Overview of Elementary Math Curriculum
The “Story of Numbers” helps children understand the power of mathematics and motivates them to continue exploring numbers. Progression through the Montessori math curriculum is not strictly linear. Instead, Maria Montessori envisioned elementary math as a three-tiered progression. The first tier consists of the numbers to ten, place value and the four operations. The second tier is dedicated to the memorization of math facts. The third tier is where the children study hierarchy, that is, how the numbers in the decimal system are related and grouped. The children explore different concepts of math simulation.
Children frequently ask for the biggest problems possible. They also enjoy writing their own BIG problems. The younger children practice using the materials representing whole numbers, fractions and decimals, and through repeated experiences with them, they “discover” algorithms or concepts by themselves or under the guidance of the teacher.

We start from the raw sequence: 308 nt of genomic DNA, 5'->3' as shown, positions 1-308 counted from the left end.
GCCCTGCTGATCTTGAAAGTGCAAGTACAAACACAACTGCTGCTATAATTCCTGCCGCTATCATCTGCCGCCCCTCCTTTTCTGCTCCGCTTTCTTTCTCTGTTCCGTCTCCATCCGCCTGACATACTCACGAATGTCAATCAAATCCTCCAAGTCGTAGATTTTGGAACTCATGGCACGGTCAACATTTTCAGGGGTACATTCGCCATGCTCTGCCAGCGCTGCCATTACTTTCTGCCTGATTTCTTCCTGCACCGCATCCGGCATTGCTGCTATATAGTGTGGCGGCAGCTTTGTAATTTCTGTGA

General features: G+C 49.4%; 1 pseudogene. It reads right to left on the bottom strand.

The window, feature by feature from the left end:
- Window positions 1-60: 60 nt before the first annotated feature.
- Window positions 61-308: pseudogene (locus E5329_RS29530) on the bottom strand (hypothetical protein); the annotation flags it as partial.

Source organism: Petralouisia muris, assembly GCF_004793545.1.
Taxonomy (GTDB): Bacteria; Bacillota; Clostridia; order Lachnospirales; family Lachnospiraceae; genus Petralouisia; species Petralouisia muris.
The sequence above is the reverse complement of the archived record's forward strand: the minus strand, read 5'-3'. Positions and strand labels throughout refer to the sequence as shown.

Montessori places great emphasis on the study of geometry, and all the math materials have a geometric aspect. Children in the lower elementary classrooms study lines, angles and plane figures, as well as linear and cubic measurement. In the upper elementary the children use boxes of cubes and prisms, which they previously manipulated in the primary classroom, to cube a binomial or trinomial. Through their studies, the students are able to discover abstract concepts of algebra, using materials that once were a part of their sensorial experiences.
The upper elementary children also take great delight in further study of different systems of numeration, both those used by ancient civilizations and other possible systems, such as base two or base twelve.